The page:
The Atlantic summarizes a recent study:

Why do some societies not encourage casual smiling? I got my answer, or at least part of one, when I stumbled across a new paper by Kuba Krys [Kuba Krys? Didn't he lay down a smokin' freestyle on that Kendrick Lamar album? - ed.], a psychologist at the Polish Academy of Sciences [Oh, that Kuba Krys - ed.]. In some countries, smiling might not be a sign of warmth or even respect. It’s evidence that you’re a fool—a tricky fool.

Krys focused on a cultural phenomenon called “uncertainty avoidance.” Cultures that are low on this scale tend to have social systems—courts, health-care systems, safety nets, and so forth—that are unstable. Therefore, people there view the future as unpredictable and uncontrollable.

Smiling is a sign of certainty and confidence, so when people in those countries smile, they might seem odd. Why would you smile when fate is an invisible wolf waiting to shred you? You might, in those “low-UA” countries, even be considered stupid for smiling.

Krys also hypothesized that smiling in corrupt countries would be, um, frowned upon. When everyone’s trying to pull one over on each other, you don’t know if someone’s smiling with good intentions, or because they’re trying to trick you....

He found that in countries like Germany, Switzerland, China, and Malaysia, smiling faces were rated as significantly more intelligent than non-smiling people. But in Japan, India, Iran, South Korea, and—you guessed it—Russia, the smiling faces were considered significantly less intelligent. Even after controlling for other factors, like the economy, there was a strong correlation between how unpredictable a society was and the likelihood they would consider smiling unintelligent.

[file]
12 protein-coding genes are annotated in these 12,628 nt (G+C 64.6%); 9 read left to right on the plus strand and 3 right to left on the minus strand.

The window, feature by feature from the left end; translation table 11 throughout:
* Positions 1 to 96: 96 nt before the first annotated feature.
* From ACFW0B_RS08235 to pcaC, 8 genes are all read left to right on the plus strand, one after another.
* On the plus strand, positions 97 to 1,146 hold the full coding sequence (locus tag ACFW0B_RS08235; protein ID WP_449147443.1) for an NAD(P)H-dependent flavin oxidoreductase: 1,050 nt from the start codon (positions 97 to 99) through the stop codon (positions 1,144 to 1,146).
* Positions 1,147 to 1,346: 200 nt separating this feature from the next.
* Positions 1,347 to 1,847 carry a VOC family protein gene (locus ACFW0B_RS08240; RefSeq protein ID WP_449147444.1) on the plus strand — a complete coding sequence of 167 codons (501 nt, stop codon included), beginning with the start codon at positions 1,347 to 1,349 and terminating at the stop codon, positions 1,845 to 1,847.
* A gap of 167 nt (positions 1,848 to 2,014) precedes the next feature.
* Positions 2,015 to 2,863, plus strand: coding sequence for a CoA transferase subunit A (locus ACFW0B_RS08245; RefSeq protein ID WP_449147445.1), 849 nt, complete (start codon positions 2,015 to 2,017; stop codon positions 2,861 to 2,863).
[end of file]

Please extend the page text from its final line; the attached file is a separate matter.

In countries such as India, Argentina, and the Maldives, meanwhile, smiling was associated with dishonesty—something Krys found to be correlated to their corruption rankings.

I've lived here in Tschermany long enough to witness a change or two. One is the increase in smiles on websites. Just anecdotally, I think the percentage of people smiling in websites about firms and universities has risen steadily. At one point, smiling too much in German would get you the reputation of being 'unseriös', but that seems to be fading these days. Also, cosmetic dentistry is becoming mainstream and affordable here. With the standard delay -- about 20 years after this happened in the USA.


Europe Doesn't Have Private Charities for Refugees

 
Non-Europeans can't understand the immigration debate in Europe without recognizing a key fact: Every single migrant who enters a (Northern) European country and files an asylum claim is immediately entitled to state-funded housing, healthcare, and education, plus a monthly cash stipend and child benefit. And is automatically legally entitled to all these things indefinitely, no matter what.